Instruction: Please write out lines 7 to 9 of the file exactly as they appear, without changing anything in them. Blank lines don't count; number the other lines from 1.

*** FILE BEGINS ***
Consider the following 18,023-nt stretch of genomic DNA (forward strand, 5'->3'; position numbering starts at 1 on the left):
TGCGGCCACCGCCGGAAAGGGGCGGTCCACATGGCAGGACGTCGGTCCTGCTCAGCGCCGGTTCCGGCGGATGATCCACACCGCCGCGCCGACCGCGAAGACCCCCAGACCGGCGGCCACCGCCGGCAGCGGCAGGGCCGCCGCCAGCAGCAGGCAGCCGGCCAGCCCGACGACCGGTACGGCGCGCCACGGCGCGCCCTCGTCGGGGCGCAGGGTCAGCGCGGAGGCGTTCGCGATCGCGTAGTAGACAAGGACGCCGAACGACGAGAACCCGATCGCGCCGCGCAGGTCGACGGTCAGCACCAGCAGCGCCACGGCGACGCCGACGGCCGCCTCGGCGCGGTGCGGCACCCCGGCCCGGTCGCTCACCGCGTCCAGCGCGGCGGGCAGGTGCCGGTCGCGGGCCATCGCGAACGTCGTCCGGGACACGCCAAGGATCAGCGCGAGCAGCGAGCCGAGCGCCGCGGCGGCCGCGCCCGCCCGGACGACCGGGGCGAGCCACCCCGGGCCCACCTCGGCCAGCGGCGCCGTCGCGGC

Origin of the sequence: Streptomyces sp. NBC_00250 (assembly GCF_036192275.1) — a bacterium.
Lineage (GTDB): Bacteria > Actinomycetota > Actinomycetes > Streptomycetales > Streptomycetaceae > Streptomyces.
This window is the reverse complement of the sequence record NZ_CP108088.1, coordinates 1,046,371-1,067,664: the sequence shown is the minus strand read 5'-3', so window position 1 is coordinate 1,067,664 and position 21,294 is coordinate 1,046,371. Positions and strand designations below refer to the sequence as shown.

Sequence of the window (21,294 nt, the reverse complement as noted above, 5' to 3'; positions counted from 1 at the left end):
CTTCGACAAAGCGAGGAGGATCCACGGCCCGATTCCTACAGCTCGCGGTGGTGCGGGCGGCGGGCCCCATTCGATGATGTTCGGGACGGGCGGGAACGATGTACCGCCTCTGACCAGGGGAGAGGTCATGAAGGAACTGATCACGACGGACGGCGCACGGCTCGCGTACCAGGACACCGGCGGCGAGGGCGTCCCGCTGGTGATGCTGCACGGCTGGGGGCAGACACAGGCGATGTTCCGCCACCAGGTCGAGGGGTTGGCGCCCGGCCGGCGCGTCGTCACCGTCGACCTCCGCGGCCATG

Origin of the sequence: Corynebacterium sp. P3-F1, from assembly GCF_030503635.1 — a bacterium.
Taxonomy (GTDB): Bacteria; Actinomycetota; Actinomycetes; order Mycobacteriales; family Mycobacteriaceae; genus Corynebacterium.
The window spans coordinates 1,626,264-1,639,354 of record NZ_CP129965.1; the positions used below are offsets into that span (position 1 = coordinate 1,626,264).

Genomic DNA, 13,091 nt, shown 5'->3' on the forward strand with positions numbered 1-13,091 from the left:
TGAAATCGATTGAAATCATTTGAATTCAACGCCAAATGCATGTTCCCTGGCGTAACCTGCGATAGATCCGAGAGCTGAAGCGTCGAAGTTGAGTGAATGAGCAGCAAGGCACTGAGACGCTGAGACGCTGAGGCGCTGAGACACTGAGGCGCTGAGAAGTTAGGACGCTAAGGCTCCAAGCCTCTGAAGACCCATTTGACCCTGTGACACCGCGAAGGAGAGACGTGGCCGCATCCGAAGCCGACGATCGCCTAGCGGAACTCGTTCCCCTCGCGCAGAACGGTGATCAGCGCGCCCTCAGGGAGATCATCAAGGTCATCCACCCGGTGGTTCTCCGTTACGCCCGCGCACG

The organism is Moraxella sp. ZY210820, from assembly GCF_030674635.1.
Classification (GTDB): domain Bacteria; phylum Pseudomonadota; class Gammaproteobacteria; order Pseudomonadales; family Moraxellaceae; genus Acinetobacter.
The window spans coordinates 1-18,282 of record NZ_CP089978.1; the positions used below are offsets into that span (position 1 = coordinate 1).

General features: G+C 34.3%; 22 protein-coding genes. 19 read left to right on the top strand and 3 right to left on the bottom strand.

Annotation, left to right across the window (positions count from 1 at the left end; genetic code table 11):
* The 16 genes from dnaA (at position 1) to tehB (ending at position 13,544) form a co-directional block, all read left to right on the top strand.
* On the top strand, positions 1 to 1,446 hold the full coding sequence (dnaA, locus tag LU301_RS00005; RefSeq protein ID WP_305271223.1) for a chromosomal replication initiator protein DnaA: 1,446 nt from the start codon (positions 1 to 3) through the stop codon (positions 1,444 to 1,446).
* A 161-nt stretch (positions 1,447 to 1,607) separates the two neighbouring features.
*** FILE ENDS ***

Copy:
CTTCGACAAAGCGAGGAGGATCCACGGCCCGATTCCTACAGCTCGCGGTGGTGCGGGCGGCGGGCCCCATTCGATGATGTTCGGGACGGGCGGGAACGATGTACCGCCTCTGACCAGGGGAGAGGTCATGAAGGAACTGATCACGACGGACGGCGCACGGCTCGCGTACCAGGACACCGGCGGCGAGGGCGTCCCGCTGGTGATGCTGCACGGCTGGGGGCAGACACAGGCGATGTTCCGCCACCAGGTCGAGGGGTTGGCGCCCGGCCGGCGCGTCGTCACCGTCGACCTCCGCGGCCATG

Origin of the sequence: Corynebacterium sp. P3-F1, from assembly GCF_030503635.1 — a bacterium.
Taxonomy (GTDB): Bacteria; Actinomycetota; Actinomycetes; order Mycobacteriales; family Mycobacteriaceae; genus Corynebacterium.